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“HARDSHELL.”

Brother C. G. Irwin, of Wilmar, Ark., asks the following questions: Where, by whom, and why did the term “Hardshell,” as applied to Old School Baptists, originate!

As to where and by whom it originated we do not know. We know it did not originate from any man who could be called a disciple of the Lord Jesus, nor even from one who could be called a gentleman by any stretch of charity. It evidently arose from some source that was opposed to the truth of salvation by grace alone, which truth necessarily embraces the doctrine of predestination and election, of special atonement and effectual calling, of the preservation of the elect in this life and their assurance of final glory. As to why it was given us, it seems clear that, as Old School or Primitive Baptists were ready to defend the truth of the gospel to the end, and would not make any compromise with what was opposed to this truth, and would neither yield the truth, nor hold in fellowship those who opposed it, they were thought to be selfish and unyielding; and so the term “Hardshell” seemed appropriate to the mind of the originator of the term. Unyieldingness, against which neither fear nor flattery could prevail, is what is intended by the terms “Hardshell,” “Iron Jacket,” and similar names. In this point of view, these terms are an honor rather than a reproach; we have never felt to resent them, or to be restless under them, or to protest against them. Some one, replying to another who had used the term “Hardshell “against him, said, “Well, a hardshell is better than a softshell, and far better than no shell at all.” We have felt much the same way about it. We do not think it right for Old School Baptists to use these terms when speaking about themselves, for they know that our righteous Lord has called the church of God his bride, and that she is to be honored in him and with him; and as, with love and reverence, we speak forth the things that are to his praise and exaltation, so we ought to speak of the church, his bride, in terms of affection and honor. But as men called the Master of the house Beelzebub, let us not find fault if they designate His bride by opprobrious titles. It was said of the blessed Redeemer that he was a friend of publicans and sinners. This was meant as a reproach, but it was his glory then and it is his glory now that he is a friend of publicans and sinners’; in this is the hope and salvation of such sinners. What was meant as a term of reproach against him then, was really a term of the highest honor, and a perfect description of his intent in coming into the world. He has on earth no more glorious title to-day than “Friend of sinners.” They called him a winebibber and a gluttonous man falsely, because he did eat and drink in common with ordinary men, and rejected none of the good gifts of the Father. How common it is to-day for fanatics to call men by similar names because they believe that everything created by God is good, and is to be used but not abused. The Savior knew nothing about prohibition, but he did teach and practice temperance; for this these opprobrious names were hurled against him by religious, self-righteous fanatics. The same class of men say the same things to-day. Why should believers be restless under these names, since thus they are one in their temptations with the Master?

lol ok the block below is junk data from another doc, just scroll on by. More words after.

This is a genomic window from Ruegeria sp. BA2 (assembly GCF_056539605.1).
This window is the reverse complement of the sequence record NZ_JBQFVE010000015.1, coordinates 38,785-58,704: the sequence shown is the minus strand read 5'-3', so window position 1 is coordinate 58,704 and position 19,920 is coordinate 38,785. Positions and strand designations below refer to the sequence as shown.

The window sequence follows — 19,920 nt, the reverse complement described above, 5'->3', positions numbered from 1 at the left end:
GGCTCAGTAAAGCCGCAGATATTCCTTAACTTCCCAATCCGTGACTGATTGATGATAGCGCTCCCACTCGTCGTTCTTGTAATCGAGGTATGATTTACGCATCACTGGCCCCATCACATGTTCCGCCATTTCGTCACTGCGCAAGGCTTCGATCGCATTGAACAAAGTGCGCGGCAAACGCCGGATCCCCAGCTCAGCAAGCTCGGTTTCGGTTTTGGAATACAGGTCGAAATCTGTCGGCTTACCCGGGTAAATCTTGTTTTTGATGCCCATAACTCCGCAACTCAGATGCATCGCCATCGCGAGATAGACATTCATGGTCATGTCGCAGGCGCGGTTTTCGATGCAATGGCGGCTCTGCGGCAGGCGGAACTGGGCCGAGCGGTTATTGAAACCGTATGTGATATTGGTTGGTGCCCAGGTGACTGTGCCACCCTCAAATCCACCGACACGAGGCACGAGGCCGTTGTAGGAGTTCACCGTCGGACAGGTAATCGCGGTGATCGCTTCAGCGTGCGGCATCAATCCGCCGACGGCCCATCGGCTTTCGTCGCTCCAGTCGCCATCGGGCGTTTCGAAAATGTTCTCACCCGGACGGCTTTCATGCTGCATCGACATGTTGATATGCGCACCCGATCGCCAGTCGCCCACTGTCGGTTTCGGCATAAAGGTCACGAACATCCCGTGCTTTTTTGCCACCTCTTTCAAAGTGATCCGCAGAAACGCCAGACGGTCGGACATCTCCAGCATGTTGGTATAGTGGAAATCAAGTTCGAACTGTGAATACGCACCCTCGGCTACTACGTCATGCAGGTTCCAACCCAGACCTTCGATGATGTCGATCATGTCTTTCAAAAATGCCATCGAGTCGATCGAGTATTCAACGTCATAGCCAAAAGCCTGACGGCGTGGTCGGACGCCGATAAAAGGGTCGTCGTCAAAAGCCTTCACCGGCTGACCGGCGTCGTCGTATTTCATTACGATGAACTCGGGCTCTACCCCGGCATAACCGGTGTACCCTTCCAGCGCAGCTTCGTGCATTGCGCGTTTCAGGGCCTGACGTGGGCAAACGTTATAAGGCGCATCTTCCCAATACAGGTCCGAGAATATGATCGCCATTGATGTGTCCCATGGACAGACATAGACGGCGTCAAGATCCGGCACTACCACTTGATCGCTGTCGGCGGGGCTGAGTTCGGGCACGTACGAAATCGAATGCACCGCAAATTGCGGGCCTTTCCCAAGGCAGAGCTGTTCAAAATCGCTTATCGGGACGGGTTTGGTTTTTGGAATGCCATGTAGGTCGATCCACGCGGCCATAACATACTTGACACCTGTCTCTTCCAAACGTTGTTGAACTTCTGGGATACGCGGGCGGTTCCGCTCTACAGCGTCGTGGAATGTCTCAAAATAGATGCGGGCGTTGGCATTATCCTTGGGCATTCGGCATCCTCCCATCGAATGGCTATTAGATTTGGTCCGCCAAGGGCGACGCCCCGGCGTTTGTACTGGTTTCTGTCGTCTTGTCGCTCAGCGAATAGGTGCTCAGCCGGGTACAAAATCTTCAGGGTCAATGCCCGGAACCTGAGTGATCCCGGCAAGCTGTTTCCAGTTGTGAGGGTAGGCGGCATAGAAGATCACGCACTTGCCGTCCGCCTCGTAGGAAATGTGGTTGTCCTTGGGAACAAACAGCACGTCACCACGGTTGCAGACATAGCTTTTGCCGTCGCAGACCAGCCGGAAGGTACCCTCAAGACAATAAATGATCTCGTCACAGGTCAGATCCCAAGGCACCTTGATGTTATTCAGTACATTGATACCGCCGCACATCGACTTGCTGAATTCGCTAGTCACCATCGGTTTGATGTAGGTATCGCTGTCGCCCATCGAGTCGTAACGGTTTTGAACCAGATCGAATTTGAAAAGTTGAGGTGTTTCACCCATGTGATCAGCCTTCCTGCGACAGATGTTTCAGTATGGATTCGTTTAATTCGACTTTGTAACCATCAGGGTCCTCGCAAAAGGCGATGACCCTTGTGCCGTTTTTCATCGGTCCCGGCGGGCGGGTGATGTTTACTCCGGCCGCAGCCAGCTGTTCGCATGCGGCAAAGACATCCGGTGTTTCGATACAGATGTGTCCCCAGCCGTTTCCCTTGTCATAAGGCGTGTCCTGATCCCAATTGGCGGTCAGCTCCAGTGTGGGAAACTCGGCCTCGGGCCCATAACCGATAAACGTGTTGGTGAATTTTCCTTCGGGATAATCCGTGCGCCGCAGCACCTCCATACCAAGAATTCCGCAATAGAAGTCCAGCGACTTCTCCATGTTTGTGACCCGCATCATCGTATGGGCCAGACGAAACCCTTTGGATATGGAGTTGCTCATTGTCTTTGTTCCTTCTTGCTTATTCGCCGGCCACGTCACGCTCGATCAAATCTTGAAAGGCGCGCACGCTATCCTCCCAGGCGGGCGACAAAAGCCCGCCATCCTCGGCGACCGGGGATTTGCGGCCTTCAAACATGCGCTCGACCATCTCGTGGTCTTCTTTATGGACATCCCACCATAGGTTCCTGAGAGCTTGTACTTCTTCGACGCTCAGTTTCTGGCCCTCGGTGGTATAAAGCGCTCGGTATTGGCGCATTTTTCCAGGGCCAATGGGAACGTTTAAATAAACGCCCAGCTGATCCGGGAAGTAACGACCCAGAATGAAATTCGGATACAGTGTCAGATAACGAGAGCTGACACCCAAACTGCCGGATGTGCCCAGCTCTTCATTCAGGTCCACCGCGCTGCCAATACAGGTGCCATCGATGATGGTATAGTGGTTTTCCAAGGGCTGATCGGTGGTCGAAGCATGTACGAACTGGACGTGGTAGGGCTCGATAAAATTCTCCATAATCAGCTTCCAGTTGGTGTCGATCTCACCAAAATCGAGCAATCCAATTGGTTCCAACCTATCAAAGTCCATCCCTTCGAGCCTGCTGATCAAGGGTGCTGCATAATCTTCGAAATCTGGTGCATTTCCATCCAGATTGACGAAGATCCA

The disciples were first called christians, at Antioch, as a term of reproach, yet we do not read that they murmured because of this, and soon they adopted the name as a term of the highest honor, and as being fully descriptive of what they were glad to be indeed. Wherever the name of Christ was honored this name would be an honor, but where the name of Christ was a term of reproach the name christian would be a reproach. This reproach the early believers gladly bore, and their enemies, in giving this name to the disciples of Christ, acted more wisely than they knew. They meant it for evil, but God meant it for good, that the name of his Son should remain on earth, even in the name of his people. Christ means the anointed One, and so christian means an anointed one. Truly the same Spirit that anointed the blessed Savior without measure, does anoint all his true disciples; for of his fullness they all have received, and grace for grace. Then let not believers grieve over the name “Hardshell,” rather let us so live among men that it will be seen that we are not hard in our conduct and in our feelings toward man, but rather gentle and loving toward even the unthankful and the froward. But let us remember that we do indeed have a solid foundation, and that there are around us the solid walls of God’s truth, which no weapon shall ever make any impression upon. Let us also remember that the real meaning of the name “Hardshell” is aimed at the doctrine which we love, rather than at ourselves as men. “This is hard doctrine.” is what men mean to say by this term; but so said they of the doctrine of the Master. “This is a hard saying; who can hear it!” If hard sayings make us hardshell, then indeed we are in fellowship with our dear Redeemer. The hard sayings of the Master were meat and drink to the disciples; not one doctrine that he uttered would ever break the teeth of his feeblest child; rather, in the hard doctrine was the milk of the word fitted to nourish an infant of days. That which is hard to the enemies of God is softer than downy pillows to the weary head of a disciple. Brother Irwin, and we all, know that these who are hardshells to the ungodly, the unbelieving and the Pharisee, are the true followers of the meek, lowly and gentle Savior, and are meek, lowly and gentle themselves.

In replying to our brother we felt like adding the above reflections, and hope that they will not be considered out of place. C.

Editorial – Elder Chick

Signs Of The Times
Volume 76., No. 17.
SEPTEMBER 1, 1908.